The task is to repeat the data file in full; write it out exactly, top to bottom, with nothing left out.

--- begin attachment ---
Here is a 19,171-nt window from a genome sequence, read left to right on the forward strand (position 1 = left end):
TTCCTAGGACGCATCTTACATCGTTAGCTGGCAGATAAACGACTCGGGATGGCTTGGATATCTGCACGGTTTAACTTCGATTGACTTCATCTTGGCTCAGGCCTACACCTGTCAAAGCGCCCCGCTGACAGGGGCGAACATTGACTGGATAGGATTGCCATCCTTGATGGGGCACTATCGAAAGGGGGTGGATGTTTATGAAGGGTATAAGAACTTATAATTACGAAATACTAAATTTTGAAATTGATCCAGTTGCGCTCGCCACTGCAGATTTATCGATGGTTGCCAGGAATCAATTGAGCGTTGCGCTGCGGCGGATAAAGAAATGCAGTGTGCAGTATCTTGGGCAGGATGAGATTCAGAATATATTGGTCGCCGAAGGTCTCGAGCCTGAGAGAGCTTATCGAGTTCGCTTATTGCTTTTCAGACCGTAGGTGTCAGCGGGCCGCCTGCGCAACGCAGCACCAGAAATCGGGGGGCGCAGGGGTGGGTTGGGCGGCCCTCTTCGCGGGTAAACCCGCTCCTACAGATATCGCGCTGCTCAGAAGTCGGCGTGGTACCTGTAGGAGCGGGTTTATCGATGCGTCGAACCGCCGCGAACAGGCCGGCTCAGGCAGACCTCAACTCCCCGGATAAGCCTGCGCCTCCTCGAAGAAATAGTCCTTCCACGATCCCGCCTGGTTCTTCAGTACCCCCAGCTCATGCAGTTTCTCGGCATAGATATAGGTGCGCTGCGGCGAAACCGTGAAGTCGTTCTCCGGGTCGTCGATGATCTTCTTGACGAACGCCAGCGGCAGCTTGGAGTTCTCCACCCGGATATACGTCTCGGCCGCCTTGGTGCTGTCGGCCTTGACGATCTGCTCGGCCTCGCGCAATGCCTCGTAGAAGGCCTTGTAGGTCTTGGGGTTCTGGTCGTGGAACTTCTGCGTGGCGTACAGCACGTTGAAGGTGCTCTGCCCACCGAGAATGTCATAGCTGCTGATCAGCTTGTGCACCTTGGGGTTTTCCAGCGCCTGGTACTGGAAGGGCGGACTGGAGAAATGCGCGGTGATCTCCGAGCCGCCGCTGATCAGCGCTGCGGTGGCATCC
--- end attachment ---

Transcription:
Here is a 19,171-nt window from a genome sequence, read left to right on the forward strand (position 1 = left end):
TTCCTAGGACGCATCTTACATCGTTAGCTGGCAGATAAACGACTCGGGATGGCTTGGATATCTGCACGGTTTAACTTCGATTGACTTCATCTTGGCTCAGGCCTACACCTGTCAAAGCGCCCCGCTGACAGGGGCGAACATTGACTGGATAGGATTGCCATCCTTGATGGGGCACTATCGAAAGGGGGTGGATGTTTATGAAGGGTATAAGAACTTATAATTACGAAATACTAAATTTTGAAATTGATCCAGTTGCGCTCGCCACTGCAGATTTATCGATGGTTGCCAGGAATCAATTGAGCGTTGCGCTGCGGCGGATAAAGAAATGCAGTGTGCAGTATCTTGGGCAGGATGAGATTCAGAATATATTGGTCGCCGAAGGTCTCGAGCCTGAGAGAGCTTATCGAGTTCGCTTATTGCTTTTCAGACCGTAGGTGTCAGCGGGCCGCCTGCGCAACGCAGCACCAGAAATCGGGGGGCGCAGGGGTGGGTTGGGCGGCCCTCTTCGCGGGTAAACCCGCTCCTACAGATATCGCGCTGCTCAGAAGTCGGCGTGGTACCTGTAGGAGCGGGTTTATCGATGCGTCGAACCGCCGCGAACAGGCCGGCTCAGGCAGACCTCAACTCCCCGGATAAGCCTGCGCCTCCTCGAAGAAATAGTCCTTCCACGATCCCGCCTGGTTCTTCAGTACCCCCAGCTCATGCAGTTTCTCGGCATAGATATAGGTGCGCTGCGGCGAAACCGTGAAGTCGTTCTCCGGGTCGTCGATGATCTTCTTGACGAACGCCAGCGGCAGCTTGGAGTTCTCCACCCGGATATACGTCTCGGCCGCCTTGGTGCTGTCGGCCTTGACGATCTGCTCGGCCTCGCGCAATGCCTCGTAGAAGGCCTTGTAGGTCTTGGGGTTCTGGTCGTGGAACTTCTGCGTGGCGTACAGCACGTTGAAGGTGCTCTGCCCACCGAGAATGTCATAGCTGCTGATCAGCTTGTGCACCTTGGGGTTTTCCAGCGCCTGGTACTGGAAGGGCGGACTGGAGAAATGCGCGGTGATCTCCGAGCCGCCGCTGATCAGCGCTGCGGTGGCATCC